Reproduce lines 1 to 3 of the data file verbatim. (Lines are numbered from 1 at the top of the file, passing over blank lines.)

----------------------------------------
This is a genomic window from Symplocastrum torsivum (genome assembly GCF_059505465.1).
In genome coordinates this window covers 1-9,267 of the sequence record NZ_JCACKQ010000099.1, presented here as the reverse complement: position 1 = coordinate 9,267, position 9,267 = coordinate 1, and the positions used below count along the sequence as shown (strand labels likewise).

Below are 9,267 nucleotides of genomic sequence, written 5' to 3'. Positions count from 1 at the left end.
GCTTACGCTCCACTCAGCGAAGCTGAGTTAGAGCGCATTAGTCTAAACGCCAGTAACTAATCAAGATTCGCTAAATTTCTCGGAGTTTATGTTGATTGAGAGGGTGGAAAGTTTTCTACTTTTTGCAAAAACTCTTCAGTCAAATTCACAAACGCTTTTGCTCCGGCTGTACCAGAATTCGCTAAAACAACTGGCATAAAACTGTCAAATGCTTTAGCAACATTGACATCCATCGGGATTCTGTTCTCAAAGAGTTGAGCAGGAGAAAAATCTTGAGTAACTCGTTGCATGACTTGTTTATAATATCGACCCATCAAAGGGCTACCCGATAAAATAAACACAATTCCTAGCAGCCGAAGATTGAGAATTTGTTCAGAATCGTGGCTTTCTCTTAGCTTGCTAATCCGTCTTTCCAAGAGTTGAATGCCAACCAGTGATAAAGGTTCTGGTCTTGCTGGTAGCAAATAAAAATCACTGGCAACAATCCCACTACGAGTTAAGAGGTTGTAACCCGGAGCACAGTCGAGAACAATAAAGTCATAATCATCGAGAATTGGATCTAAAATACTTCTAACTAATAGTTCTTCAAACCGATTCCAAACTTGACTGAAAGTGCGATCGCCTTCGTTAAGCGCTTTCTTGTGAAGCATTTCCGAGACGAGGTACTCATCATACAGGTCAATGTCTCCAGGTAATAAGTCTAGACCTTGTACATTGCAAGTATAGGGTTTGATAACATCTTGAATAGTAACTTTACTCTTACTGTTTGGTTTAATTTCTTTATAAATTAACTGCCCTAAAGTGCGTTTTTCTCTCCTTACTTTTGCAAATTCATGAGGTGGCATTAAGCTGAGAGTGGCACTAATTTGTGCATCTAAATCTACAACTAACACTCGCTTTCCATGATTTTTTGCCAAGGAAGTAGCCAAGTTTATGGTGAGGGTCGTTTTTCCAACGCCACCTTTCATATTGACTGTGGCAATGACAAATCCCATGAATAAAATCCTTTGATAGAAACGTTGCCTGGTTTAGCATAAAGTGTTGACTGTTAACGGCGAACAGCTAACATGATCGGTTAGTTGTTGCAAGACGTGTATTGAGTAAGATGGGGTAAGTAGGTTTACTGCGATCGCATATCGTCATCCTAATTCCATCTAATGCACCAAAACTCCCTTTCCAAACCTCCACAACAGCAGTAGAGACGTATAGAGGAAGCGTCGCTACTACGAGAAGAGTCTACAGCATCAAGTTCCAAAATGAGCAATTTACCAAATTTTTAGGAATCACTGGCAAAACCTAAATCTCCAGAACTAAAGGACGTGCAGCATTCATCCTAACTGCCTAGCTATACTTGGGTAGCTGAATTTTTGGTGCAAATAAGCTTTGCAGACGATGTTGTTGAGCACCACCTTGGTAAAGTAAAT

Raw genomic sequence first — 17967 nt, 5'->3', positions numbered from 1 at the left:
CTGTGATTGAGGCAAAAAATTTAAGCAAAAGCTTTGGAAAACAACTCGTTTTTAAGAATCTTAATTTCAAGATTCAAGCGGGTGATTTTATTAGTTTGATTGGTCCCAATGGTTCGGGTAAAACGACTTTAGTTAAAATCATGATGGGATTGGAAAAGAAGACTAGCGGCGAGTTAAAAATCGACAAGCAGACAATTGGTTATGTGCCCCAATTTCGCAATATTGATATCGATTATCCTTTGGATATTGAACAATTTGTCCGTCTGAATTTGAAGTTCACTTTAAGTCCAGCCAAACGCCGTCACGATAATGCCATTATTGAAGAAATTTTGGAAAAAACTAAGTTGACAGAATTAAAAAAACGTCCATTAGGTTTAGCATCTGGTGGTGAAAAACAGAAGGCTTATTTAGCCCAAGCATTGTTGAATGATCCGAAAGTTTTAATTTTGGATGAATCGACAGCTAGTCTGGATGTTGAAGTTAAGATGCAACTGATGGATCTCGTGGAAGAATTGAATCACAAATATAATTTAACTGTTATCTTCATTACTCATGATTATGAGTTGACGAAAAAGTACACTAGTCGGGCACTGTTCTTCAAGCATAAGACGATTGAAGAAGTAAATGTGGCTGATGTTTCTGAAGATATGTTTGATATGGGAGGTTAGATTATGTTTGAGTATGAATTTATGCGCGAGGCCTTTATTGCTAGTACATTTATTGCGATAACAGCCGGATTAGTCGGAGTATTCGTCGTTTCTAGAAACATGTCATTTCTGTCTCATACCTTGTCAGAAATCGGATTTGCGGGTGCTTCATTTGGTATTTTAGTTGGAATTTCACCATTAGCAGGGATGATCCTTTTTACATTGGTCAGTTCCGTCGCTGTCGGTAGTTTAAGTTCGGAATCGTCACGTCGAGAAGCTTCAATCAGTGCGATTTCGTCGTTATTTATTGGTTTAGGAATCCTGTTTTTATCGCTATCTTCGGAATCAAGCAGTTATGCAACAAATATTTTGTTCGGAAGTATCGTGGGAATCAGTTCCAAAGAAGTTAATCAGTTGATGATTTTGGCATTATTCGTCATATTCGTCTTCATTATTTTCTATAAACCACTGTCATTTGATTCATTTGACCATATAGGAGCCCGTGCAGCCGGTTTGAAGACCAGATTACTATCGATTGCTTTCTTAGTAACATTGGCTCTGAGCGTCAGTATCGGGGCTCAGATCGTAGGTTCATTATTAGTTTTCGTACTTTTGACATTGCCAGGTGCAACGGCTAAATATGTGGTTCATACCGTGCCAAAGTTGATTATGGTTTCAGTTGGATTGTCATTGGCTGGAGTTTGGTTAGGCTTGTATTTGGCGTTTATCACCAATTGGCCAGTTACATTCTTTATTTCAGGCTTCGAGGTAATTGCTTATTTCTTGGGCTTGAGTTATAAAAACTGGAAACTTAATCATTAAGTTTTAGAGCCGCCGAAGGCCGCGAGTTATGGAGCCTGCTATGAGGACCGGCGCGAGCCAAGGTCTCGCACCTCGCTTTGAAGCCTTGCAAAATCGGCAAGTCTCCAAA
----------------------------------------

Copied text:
This is a genomic window from Symplocastrum torsivum (genome assembly GCF_059505465.1).
In genome coordinates this window covers 1-9,267 of the sequence record NZ_JCACKQ010000099.1, presented here as the reverse complement: position 1 = coordinate 9,267, position 9,267 = coordinate 1, and the positions used below count along the sequence as shown (strand labels likewise).

Below are 9,267 nucleotides of genomic sequence, written 5' to 3'. Positions count from 1 at the left end.